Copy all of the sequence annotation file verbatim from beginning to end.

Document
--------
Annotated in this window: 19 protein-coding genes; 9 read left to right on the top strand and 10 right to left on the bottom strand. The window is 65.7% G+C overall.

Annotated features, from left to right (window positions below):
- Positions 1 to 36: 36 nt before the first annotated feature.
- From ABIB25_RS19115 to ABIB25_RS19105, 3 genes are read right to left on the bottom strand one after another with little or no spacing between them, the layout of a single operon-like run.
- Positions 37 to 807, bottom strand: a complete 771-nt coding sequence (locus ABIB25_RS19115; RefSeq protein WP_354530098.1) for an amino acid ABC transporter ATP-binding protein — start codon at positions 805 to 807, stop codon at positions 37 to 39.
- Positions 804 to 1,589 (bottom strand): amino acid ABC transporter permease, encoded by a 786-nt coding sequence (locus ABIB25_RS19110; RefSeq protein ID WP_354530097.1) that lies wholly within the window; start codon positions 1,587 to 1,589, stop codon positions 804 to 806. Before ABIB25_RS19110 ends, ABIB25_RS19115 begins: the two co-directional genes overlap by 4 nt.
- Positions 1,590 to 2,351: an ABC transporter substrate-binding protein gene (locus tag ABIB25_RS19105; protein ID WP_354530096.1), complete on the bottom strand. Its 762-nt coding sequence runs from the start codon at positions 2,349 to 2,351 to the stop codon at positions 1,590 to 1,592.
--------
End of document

Annotated in this window: 19 protein-coding genes; 9 read left to right on the top strand and 10 right to left on the bottom strand. The window is 65.7% G+C overall.

Annotated features, from left to right (window positions below):
- Positions 1 to 36: 36 nt before the first annotated feature.
- From ABIB25_RS19115 to ABIB25_RS19105, 3 genes are read right to left on the bottom strand one after another with little or no spacing between them, the layout of a single operon-like run.
- Positions 37 to 807, bottom strand: a complete 771-nt coding sequence (locus ABIB25_RS19115; RefSeq protein WP_354530098.1) for an amino acid ABC transporter ATP-binding protein — start codon at positions 805 to 807, stop codon at positions 37 to 39.
- Positions 804 to 1,589 (bottom strand): amino acid ABC transporter permease, encoded by a 786-nt coding sequence (locus ABIB25_RS19110; RefSeq protein ID WP_354530097.1) that lies wholly within the window; start codon positions 1,587 to 1,589, stop codon positions 804 to 806. Before ABIB25_RS19110 ends, ABIB25_RS19115 begins: the two co-directional genes overlap by 4 nt.
- Positions 1,590 to 2,351: an ABC transporter substrate-binding protein gene (locus tag ABIB25_RS19105; protein ID WP_354530096.1), complete on the bottom strand. Its 762-nt coding sequence runs from the start codon at positions 2,349 to 2,351 to the stop codon at positions 1,590 to 1,592.